Sunrise blogging begins…

now, with a pink horizonal swelling that tells me and the person in a folding chair on the beach that the thing is about to pop. I’m watching, jammied, on the balcony.

The burning circle rises – fast – over the pewter sea. A container ship glides across the path the sun’s making on the water.

All the way up. Took less than a minute.

There’s the usual cheering section: Gulls, crows, joggers, policemen in light blue shorts. Praying section? I figure the guy on the beach is at the very least meditating

Me? I’m thinking I will never really believe the universe of which the burning circle is apparently a teeny teeny teeny teeny part… Ever since I was eight everybody’s been showing me diagrams of the solar system, and I don’t really believe that either… Everybody’s been impressing on me the awesome massive violence out there while giving this particular place a pathetic spin… And as to spin: I’ve never really been able to feel the rotational breeze, as it were, on my face… If you know what I mean.

I mean, as Buck Mulligan puts it in Ulysses:

When I makes tea I makes tea… And when I makes water I makes water …

Squinting my brain to see The First Three Minutes is one thing; leaning my arms on a railing and feeling the sufficiency of sun earth and moon is another. Gimme that old time cosmology. It’s good enough for me.

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8 Responses to “Insta-Rise”

  1. MattF Says:

    Are you quoting Jolie Holland? If not, or even if, here she is:

  2. Margaret Soltan Says:

    MattF: My source is earlier and a bit more enthusiastic:

  3. Shane Street Says:

    WHEN I heard the learn’d astronomer;  
    When the proofs, the figures, were ranged in columns before me;  
    When I was shown the charts and the diagrams, to add, divide, and measure them;  
    When I, sitting, heard the astronomer, where he lectured with much applause in the lecture-room,  
    How soon, unaccountable, I became tired and sick;
    Till rising and gliding out, I wander’d off by myself,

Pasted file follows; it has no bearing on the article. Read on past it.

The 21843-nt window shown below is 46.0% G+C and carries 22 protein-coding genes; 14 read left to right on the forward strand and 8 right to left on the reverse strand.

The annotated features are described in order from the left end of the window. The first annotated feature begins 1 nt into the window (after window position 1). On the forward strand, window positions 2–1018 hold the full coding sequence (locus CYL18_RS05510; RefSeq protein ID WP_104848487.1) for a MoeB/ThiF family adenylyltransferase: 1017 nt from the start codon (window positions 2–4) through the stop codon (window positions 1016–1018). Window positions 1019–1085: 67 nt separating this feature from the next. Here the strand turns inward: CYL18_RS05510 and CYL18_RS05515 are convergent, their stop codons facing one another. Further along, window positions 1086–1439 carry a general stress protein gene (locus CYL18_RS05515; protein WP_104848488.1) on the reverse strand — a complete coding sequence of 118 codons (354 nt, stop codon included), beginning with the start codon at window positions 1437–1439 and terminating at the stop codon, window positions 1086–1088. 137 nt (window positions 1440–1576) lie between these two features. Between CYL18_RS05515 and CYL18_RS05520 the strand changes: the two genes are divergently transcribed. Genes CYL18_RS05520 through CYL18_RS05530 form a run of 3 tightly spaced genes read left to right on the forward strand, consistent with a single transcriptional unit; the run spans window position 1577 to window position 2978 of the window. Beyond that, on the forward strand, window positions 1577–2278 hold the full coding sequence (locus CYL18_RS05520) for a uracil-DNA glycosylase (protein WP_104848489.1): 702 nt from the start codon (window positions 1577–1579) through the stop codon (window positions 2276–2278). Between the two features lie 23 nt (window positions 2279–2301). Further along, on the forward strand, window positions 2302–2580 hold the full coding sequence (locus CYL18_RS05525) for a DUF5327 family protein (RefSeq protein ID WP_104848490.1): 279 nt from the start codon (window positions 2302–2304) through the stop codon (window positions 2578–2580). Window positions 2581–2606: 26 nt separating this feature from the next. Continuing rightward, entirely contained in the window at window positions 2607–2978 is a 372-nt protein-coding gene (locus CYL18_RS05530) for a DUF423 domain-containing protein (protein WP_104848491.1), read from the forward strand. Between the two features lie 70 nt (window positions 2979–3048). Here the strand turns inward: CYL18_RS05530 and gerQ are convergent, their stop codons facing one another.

In the mystical moist night-air, and from time to time,  
    Look’d up in perfect silence at the stars.

    Walt Whitman. Total balderdash, of course.

  4. Margaret Soltan Says:

    Why balderdash? Beautiful.

  5. Shane Street Says:

    Oh beautiful, sure. Memorized it when I was sixteen. Just narrow minded and anti-intellectual.

  6. Margaret Soltan Says:

    Do you really think it’s narrow-minded and anti-intellectual?

  7. Shane Says:

    Yes. First, the Poet does not just prefer to enjoy nature as nature, he specifically rejects the scientific knowledge of nature. It makes him “tired and sick.” In fact, our mathematical understanding of the universe is elegantly beautiful and miraculous. Second, his narcissism vaults his “feelings” over any other kind of knowledge. This is solipsistic (“I wander’d off by myself…” rather than sit with others to share in the knowledge) and unreflective (“How soon, unaccountable….”).

  8. Margaret Soltan Says:

    But couldn’t it be just a moment – a moment in a life of plenty of intellectual curiosity and seriousness, but nonetheless a moment – when the sheer mystery of the universe strikes a person? Whitman has plenty of praise for scientists – and other intellectuals – throughout his work. And as to not sitting with others — Whitman is the most social poet I can think of…

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